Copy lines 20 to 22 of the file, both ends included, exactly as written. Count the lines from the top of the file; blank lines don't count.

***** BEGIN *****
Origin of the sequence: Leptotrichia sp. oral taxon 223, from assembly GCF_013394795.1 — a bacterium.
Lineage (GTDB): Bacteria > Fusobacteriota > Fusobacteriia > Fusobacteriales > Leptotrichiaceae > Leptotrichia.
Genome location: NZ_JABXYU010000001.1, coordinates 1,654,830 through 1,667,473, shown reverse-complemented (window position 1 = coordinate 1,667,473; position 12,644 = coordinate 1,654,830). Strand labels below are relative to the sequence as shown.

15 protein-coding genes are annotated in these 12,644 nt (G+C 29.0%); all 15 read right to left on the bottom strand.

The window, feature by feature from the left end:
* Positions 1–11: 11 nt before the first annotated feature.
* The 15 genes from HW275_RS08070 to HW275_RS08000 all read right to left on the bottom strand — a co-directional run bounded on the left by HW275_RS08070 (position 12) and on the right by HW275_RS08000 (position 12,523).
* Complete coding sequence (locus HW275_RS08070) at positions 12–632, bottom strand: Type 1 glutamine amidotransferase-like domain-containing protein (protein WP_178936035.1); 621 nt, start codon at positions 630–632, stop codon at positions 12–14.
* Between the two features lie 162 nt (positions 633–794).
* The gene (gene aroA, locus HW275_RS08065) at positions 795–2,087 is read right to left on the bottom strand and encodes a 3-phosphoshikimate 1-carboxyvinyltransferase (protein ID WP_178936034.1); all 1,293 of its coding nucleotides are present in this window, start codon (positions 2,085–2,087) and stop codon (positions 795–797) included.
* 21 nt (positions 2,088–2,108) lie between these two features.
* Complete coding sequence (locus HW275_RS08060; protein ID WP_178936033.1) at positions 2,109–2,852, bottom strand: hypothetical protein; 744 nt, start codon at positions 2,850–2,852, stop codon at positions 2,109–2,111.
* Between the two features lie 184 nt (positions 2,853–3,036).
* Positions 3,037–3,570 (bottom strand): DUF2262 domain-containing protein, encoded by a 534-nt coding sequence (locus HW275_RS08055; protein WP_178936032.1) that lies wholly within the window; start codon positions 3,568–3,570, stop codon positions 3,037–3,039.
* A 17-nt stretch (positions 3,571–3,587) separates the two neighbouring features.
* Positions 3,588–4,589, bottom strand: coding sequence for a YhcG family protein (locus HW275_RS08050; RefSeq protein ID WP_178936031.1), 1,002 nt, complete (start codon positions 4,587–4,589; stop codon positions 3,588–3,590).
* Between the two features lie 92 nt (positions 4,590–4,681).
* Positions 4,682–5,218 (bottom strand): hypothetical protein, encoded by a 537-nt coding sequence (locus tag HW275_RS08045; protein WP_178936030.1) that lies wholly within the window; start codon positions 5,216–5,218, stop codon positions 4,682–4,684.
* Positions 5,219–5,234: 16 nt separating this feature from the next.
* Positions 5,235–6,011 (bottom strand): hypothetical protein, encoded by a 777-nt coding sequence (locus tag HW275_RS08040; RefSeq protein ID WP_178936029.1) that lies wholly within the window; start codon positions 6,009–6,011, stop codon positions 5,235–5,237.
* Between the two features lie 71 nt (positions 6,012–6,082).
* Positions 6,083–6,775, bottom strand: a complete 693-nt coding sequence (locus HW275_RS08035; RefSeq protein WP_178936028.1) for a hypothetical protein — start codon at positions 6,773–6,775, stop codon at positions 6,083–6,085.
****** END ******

* Positions 5,235–6,011 (bottom strand): hypothetical protein, encoded by a 777-nt coding sequence (locus tag HW275_RS08040; RefSeq protein ID WP_178936029.1) that lies wholly within the window; start codon positions 6,009–6,011, stop codon positions 5,235–5,237.
* Between the two features lie 71 nt (positions 6,012–6,082).
* Positions 6,083–6,775, bottom strand: a complete 693-nt coding sequence (locus HW275_RS08035; RefSeq protein WP_178936028.1) for a hypothetical protein — start codon at positions 6,773–6,775, stop codon at positions 6,083–6,085.